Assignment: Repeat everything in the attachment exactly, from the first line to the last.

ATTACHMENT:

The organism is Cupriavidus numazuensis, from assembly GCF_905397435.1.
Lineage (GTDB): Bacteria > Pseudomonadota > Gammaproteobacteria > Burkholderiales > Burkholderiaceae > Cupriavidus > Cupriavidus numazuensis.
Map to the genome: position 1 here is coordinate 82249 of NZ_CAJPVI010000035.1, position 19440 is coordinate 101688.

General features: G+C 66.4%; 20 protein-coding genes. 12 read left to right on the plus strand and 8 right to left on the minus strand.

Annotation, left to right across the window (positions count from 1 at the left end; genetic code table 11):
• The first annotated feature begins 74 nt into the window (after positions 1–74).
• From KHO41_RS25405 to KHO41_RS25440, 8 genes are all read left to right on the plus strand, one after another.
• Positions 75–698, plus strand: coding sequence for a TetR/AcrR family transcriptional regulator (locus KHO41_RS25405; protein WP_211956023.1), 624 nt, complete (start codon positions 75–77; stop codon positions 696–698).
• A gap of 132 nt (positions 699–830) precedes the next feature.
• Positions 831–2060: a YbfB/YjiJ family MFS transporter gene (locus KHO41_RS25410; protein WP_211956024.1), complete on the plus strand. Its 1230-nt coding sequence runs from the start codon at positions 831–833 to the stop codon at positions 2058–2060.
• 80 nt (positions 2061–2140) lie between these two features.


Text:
The organism is Cupriavidus numazuensis, from assembly GCF_905397435.1.
Lineage (GTDB): Bacteria > Pseudomonadota > Gammaproteobacteria > Burkholderiales > Burkholderiaceae > Cupriavidus > Cupriavidus numazuensis.
Map to the genome: position 1 here is coordinate 82249 of NZ_CAJPVI010000035.1, position 19440 is coordinate 101688.

General features: G+C 66.4%; 20 protein-coding genes. 12 read left to right on the plus strand and 8 right to left on the minus strand.

Annotation, left to right across the window (positions count from 1 at the left end; genetic code table 11):
• The first annotated feature begins 74 nt into the window (after positions 1–74).
• From KHO41_RS25405 to KHO41_RS25440, 8 genes are all read left to right on the plus strand, one after another.
• Positions 75–698, plus strand: coding sequence for a TetR/AcrR family transcriptional regulator (locus KHO41_RS25405; protein WP_211956023.1), 624 nt, complete (start codon positions 75–77; stop codon positions 696–698).
• A gap of 132 nt (positions 699–830) precedes the next feature.
• Positions 831–2060: a YbfB/YjiJ family MFS transporter gene (locus KHO41_RS25410; protein WP_211956024.1), complete on the plus strand. Its 1230-nt coding sequence runs from the start codon at positions 831–833 to the stop codon at positions 2058–2060.
• 80 nt (positions 2061–2140) lie between these two features.